NASA (National Aeronautics and Space Administration) pioneered the use of vacuum-deposited, solid, thin-film lubricants. These lubricants are of two types: the low-shear metal lubricants (e.g. silver and lead) and the laminar-shearing compound materials (e.g. molybdenum disulfide). The low-shear metal lubricants are used in high-torque applications such as the rotating anodes in X-ray tubes. Low-shear compound materials are used in mechanical-bearing applications, in vacuum and where lubricant “creep” can be a problem. Because only a very thin film is needed for lubrication, the application of the lubricant film does not result in significant changes to dimensions. Low friction coatings of metal-containing carbon (Me-C) are used to reduce wear in mechanical contact applications.
Coatings: Thermal Control
The composition of the thermal control coatings on windows differs from the desired end result. If the object is to keep solar radiation from entering through the window, solar control coating (a multilayer film of glass-TiO2-Cr-TiO2) may be used. If the object is to keep heat in the room, low-E coating (a thin film of silver) can be used to reflect 85% to 95% of the low-temperature infrared radiation back into the room. One such “double-E coating” is glass-ZnO-Ag-(Ti)-ZnO-Ag-(Ti)-ZnO-TiO2. The ZnO provides an antireflective coating. Other types of thermal control coatings include solar absorbers, which absorb solar radiation, selective solar absorbers, which selectively adsorb solar radiation and do not emit infrared radiation, and others which have high emissivity to enhance cooling by radiation. Thermal barrier coatings are used to reduce the thermal transport from a hot environment to the substrate. Zirconium oxide (ZrO2) stabilized with calcium oxide (CaO), MgO, or Y2O3 is used as a thermal barrier coating on aircraft engine turbine blades.
A crystalline precipitate that forms from solid solution. It has an orientation that maintains continuity between the crystal lattice of the precipitate and the lattice of the matrix, and is usually accompanied by some strain in both lattices. Because the lattices fit at the interface between precipitate and matrix, there is no discernible phase boundary.
Cold Die Quenching
A coarse structure of parallel, elongated grains that is formed by unidirectional grain growth. It is most often observed in castings, but also sometimes in the structures resulting from the combination of diffusional growth and solid-state transformation.
A mixture of two or more materials. Nearly all have a reinforcing material called filler (e.g. wood, glass, etc) and a natural or artificial resin, called matrix, to achieve specific characteristics and required properties.
Computational Fluid Dynamics (CFD)
A method of simulating a flow field on a computer. The Navier-Stokes Equations (governing nonlinear partial differential equations) are replaced by numbers, which are advanced in space/time in order to obtain a final, numerical description of the flow.
Conditioning Heat Treatment
This term encompasses any heat treatment that is used to prepare a material to react in a specific way to a subsequent heat treatment.
Any isothermal or isobaric phase change in which the phases' compositions remain equal to one another throughout the process.
See phase diagram.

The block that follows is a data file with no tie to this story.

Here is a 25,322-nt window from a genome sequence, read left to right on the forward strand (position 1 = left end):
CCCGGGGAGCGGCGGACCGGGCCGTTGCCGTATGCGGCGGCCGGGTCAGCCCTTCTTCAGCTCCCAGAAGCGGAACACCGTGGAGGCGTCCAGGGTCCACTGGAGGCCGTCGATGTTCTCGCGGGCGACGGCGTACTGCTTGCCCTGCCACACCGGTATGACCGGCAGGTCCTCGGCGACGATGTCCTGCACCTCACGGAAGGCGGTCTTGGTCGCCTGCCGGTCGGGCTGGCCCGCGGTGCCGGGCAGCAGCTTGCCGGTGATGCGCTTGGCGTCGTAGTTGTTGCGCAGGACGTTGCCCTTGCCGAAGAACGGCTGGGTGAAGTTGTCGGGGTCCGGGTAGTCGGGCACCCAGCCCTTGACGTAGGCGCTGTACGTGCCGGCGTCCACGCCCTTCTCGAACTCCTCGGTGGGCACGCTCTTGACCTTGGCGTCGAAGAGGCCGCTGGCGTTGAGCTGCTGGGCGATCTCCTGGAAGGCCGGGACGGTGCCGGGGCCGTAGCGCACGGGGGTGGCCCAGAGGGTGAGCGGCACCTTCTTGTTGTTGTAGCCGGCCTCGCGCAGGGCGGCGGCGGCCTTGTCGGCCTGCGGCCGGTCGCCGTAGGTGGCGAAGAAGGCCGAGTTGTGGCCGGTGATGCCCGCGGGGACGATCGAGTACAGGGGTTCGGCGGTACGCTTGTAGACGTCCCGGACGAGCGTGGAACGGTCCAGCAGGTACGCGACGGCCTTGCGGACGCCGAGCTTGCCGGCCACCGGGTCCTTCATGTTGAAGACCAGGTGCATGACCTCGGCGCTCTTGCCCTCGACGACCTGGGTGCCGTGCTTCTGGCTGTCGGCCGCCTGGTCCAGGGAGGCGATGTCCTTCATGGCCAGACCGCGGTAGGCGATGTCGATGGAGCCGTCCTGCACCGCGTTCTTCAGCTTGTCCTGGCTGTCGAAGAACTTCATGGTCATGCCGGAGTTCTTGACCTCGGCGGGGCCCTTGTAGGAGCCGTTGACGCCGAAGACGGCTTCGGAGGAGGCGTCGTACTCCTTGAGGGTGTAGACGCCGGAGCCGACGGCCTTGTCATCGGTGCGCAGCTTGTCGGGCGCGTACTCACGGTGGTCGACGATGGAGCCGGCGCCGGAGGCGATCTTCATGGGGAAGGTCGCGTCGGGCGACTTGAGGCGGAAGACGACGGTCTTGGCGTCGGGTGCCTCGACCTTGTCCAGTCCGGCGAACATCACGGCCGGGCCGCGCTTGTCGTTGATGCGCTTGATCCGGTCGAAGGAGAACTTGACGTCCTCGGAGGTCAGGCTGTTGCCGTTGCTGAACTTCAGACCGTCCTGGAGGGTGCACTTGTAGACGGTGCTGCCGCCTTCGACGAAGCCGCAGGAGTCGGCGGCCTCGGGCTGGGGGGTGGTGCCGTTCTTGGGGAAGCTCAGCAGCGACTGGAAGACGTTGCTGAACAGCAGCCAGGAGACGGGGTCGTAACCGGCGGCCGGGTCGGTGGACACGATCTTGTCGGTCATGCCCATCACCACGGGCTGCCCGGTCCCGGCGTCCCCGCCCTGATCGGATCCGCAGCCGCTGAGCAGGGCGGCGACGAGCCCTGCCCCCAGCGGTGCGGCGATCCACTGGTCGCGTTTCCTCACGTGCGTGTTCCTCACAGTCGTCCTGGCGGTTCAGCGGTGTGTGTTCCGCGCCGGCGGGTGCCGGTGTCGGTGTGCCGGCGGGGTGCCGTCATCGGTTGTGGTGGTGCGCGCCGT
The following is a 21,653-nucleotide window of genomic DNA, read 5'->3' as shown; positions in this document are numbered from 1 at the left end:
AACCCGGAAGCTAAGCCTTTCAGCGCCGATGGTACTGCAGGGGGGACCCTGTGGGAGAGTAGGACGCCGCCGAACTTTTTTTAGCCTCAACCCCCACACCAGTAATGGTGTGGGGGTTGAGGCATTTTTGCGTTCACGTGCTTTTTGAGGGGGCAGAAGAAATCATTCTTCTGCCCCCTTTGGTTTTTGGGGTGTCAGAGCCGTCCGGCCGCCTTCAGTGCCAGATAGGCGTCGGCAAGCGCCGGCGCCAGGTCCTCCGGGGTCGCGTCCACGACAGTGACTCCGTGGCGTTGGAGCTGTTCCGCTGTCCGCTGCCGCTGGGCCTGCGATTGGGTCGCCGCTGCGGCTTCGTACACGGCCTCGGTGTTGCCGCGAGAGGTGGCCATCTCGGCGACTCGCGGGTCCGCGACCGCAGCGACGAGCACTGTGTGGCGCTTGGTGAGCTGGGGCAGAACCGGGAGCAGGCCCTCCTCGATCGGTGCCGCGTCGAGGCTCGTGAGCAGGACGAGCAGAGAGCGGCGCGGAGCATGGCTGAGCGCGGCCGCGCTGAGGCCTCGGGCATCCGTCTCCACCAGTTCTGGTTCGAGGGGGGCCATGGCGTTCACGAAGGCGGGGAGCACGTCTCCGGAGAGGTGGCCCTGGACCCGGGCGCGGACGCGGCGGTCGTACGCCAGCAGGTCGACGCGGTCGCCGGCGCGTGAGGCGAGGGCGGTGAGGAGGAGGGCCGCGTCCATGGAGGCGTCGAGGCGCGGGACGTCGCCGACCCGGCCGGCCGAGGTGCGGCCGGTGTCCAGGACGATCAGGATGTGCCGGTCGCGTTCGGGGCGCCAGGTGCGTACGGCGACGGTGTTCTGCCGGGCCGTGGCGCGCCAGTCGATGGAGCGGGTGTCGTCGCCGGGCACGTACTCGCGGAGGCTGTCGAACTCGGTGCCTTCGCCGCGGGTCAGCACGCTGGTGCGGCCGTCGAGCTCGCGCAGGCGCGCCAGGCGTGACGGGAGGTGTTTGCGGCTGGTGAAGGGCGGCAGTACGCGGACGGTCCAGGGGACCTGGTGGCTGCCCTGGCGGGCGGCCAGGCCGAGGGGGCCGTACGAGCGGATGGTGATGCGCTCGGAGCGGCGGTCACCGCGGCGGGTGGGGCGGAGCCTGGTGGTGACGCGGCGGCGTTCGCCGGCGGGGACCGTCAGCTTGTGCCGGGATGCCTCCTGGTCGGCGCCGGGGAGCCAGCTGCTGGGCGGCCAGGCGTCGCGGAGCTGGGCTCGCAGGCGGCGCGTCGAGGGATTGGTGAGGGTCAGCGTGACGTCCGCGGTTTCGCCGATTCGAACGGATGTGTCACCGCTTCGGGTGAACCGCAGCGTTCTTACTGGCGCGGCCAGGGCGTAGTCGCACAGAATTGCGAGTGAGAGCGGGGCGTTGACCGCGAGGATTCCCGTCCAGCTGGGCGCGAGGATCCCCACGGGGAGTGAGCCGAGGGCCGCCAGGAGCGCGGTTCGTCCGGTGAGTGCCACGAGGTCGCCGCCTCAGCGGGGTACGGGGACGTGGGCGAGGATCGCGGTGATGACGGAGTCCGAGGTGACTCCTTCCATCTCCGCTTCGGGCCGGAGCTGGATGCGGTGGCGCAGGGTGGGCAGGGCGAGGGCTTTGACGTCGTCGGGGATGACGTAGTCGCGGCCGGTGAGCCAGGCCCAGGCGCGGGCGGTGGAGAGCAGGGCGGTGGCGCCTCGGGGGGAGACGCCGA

Constricted Arc (Plasma)
A column of plasma arc obtained by a constricted nozzle (usually water-cooled and in copper) and connected to the positive polarity (anode), while the negative polarity is connected to the cathodic electrode (usually tungsten added with thorium oxides).
An operation in which a cast shape is continuously drawn through the bottom of the mold as it solidifies. The length is not determined by the mold's dimensions.
Continuous Cooling Transformation (CCT) Diagram
A diagram that represents the beginning and end of the transformation of the initial phase using a set of curves drawn depending on the variables time (logarithmically represented) and temperature (linearly represented).
Precipitation from a supersaturated solid solution in which the precipitate particles grow by long-range diffusion and without recrystallization of the matrix. Continuous precipitates grow from nuclei that are distributed more-or-less uniformly throughout the matrix. They are usually randomly oriented, but may form a Widmanstätten structure. Also called general precipitation. Compare with discontinuous precipitation and localized precipitation.
A furnace, used for heat treating, wherein the materials being treated progress continuously through the furnace; entering one door and being discharged from another. Related terms: belt furnace, direct-fired tunnel-type furnace, rotary retort furnace, shaker-hearth furnace.
The steady decrease, with each successive iteration of a numerical solution, of the solution's relative error figure. When a certain predefined limited has been reached, the solution is considered to have converged; meaning that the solution has become stable and correct.
A curve that describes a material's temperature over time as the material cools.
An element that is used in certain steels to improve resistance to atmospheric corrosion. Hot working this element is detrimental to surface quality. For foundry applications, copper is meant to include all alloys containing 98% or more copper. Used for conductivity castings. Its melting point is 1083°C (1981.4°F).
In a ferrous alloy that has been prepared for case hardening, the part of the alloy that is not the case. Typically considered to be any portion that (a) appears light on an etched cross section, (b) has an essentially unaltered chemical composition, or (c) has a hardness, after hardening, that is less than a specified value.
(1) Gradual chemical or electrochemical attack on a metal by atmosphere, moisture or other agents.
(2) Chemical attack of furnace linings by gases, slags, ashes or other fluxes occurring in various melting practices.
The contribution to premature fracture of metal that simultaneously involves both corrosion and repeated cyclic loading at the fewer cycles / lower stress levels which become necessary with a corrosive atmosphere.
A number expressing the maximum depth in microns or mils to which corrosion would penetrate in one year on the basis of a linear extrapolation of the penetration occurring during the lifetime of a given test or service.